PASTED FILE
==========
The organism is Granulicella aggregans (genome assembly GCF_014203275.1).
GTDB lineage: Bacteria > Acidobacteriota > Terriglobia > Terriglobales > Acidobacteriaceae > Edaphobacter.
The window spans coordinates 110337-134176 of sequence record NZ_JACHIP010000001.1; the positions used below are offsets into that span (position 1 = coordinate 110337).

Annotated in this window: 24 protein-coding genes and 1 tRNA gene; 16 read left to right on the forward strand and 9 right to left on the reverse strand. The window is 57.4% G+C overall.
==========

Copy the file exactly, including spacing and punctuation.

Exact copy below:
The organism is Granulicella aggregans (genome assembly GCF_014203275.1).
GTDB lineage: Bacteria > Acidobacteriota > Terriglobia > Terriglobales > Acidobacteriaceae > Edaphobacter.
The window spans coordinates 110337-134176 of sequence record NZ_JACHIP010000001.1; the positions used below are offsets into that span (position 1 = coordinate 110337).

Annotated in this window: 24 protein-coding genes and 1 tRNA gene; 16 read left to right on the forward strand and 9 right to left on the reverse strand. The window is 57.4% G+C overall.